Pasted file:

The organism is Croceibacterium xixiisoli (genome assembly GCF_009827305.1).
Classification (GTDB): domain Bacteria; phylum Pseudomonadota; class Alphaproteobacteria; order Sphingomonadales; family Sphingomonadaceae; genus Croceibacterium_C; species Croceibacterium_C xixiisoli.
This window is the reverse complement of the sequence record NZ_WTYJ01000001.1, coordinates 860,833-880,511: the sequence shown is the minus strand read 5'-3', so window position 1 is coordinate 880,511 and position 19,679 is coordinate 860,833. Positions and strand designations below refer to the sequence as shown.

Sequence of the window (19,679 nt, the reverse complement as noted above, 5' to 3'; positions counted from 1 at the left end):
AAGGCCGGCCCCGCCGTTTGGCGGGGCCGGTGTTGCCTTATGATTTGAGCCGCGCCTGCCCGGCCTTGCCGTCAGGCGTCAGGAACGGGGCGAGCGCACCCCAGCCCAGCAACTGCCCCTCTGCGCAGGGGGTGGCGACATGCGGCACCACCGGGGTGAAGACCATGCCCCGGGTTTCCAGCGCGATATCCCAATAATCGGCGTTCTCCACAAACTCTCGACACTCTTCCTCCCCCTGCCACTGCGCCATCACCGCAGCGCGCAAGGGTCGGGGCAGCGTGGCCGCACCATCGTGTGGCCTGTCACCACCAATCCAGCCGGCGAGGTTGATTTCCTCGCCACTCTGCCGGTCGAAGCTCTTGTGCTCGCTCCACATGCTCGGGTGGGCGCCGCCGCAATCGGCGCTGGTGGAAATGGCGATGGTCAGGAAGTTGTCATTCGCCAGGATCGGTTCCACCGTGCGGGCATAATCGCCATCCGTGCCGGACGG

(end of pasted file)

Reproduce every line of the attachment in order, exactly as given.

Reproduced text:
The organism is Croceibacterium xixiisoli (genome assembly GCF_009827305.1).
Classification (GTDB): domain Bacteria; phylum Pseudomonadota; class Alphaproteobacteria; order Sphingomonadales; family Sphingomonadaceae; genus Croceibacterium_C; species Croceibacterium_C xixiisoli.
This window is the reverse complement of the sequence record NZ_WTYJ01000001.1, coordinates 860,833-880,511: the sequence shown is the minus strand read 5'-3', so window position 1 is coordinate 880,511 and position 19,679 is coordinate 860,833. Positions and strand designations below refer to the sequence as shown.

Sequence of the window (19,679 nt, the reverse complement as noted above, 5' to 3'; positions counted from 1 at the left end):
AAGGCCGGCCCCGCCGTTTGGCGGGGCCGGTGTTGCCTTATGATTTGAGCCGCGCCTGCCCGGCCTTGCCGTCAGGCGTCAGGAACGGGGCGAGCGCACCCCAGCCCAGCAACTGCCCCTCTGCGCAGGGGGTGGCGACATGCGGCACCACCGGGGTGAAGACCATGCCCCGGGTTTCCAGCGCGATATCCCAATAATCGGCGTTCTCCACAAACTCTCGACACTCTTCCTCCCCCTGCCACTGCGCCATCACCGCAGCGCGCAAGGGTCGGGGCAGCGTGGCCGCACCATCGTGTGGCCTGTCACCACCAATCCAGCCGGCGAGGTTGATTTCCTCGCCACTCTGCCGGTCGAAGCTCTTGTGCTCGCTCCACATGCTCGGGTGGGCGCCGCCGCAATCGGCGCTGGTGGAAATGGCGATGGTCAGGAAGTTGTCATTCGCCAGGATCGGTTCCACCGTGCGGGCATAATCGCCATCCGTGCCGGACGG